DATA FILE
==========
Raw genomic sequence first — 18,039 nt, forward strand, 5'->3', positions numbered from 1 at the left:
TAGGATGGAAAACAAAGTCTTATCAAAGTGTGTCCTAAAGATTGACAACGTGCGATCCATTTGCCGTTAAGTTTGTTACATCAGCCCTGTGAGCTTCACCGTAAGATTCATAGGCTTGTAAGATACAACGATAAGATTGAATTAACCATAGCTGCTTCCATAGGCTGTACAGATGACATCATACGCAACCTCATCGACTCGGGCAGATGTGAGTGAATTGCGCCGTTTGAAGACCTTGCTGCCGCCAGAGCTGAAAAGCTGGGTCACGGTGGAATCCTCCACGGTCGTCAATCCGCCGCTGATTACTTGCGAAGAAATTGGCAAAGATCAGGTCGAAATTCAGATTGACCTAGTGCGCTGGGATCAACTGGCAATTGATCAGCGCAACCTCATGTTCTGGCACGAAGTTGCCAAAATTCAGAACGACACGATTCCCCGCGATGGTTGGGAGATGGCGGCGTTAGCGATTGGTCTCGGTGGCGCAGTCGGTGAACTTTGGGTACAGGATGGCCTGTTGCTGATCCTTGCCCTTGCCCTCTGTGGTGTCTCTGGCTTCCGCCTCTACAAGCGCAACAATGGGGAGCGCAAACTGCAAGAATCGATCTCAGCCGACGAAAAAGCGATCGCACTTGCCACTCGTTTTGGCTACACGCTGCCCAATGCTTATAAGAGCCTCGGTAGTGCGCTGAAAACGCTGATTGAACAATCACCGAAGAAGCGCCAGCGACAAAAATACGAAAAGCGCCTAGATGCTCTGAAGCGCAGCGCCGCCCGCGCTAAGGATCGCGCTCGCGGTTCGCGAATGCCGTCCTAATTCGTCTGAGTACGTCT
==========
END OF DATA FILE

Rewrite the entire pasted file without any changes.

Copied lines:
Raw genomic sequence first — 18,039 nt, forward strand, 5'->3', positions numbered from 1 at the left:
TAGGATGGAAAACAAAGTCTTATCAAAGTGTGTCCTAAAGATTGACAACGTGCGATCCATTTGCCGTTAAGTTTGTTACATCAGCCCTGTGAGCTTCACCGTAAGATTCATAGGCTTGTAAGATACAACGATAAGATTGAATTAACCATAGCTGCTTCCATAGGCTGTACAGATGACATCATACGCAACCTCATCGACTCGGGCAGATGTGAGTGAATTGCGCCGTTTGAAGACCTTGCTGCCGCCAGAGCTGAAAAGCTGGGTCACGGTGGAATCCTCCACGGTCGTCAATCCGCCGCTGATTACTTGCGAAGAAATTGGCAAAGATCAGGTCGAAATTCAGATTGACCTAGTGCGCTGGGATCAACTGGCAATTGATCAGCGCAACCTCATGTTCTGGCACGAAGTTGCCAAAATTCAGAACGACACGATTCCCCGCGATGGTTGGGAGATGGCGGCGTTAGCGATTGGTCTCGGTGGCGCAGTCGGTGAACTTTGGGTACAGGATGGCCTGTTGCTGATCCTTGCCCTTGCCCTCTGTGGTGTCTCTGGCTTCCGCCTCTACAAGCGCAACAATGGGGAGCGCAAACTGCAAGAATCGATCTCAGCCGACGAAAAAGCGATCGCACTTGCCACTCGTTTTGGCTACACGCTGCCCAATGCTTATAAGAGCCTCGGTAGTGCGCTGAAAACGCTGATTGAACAATCACCGAAGAAGCGCCAGCGACAAAAATACGAAAAGCGCCTAGATGCTCTGAAGCGCAGCGCCGCCCGCGCTAAGGATCGCGCTCGCGGTTCGCGAATGCCGTCCTAATTCGTCTGAGTACGTCT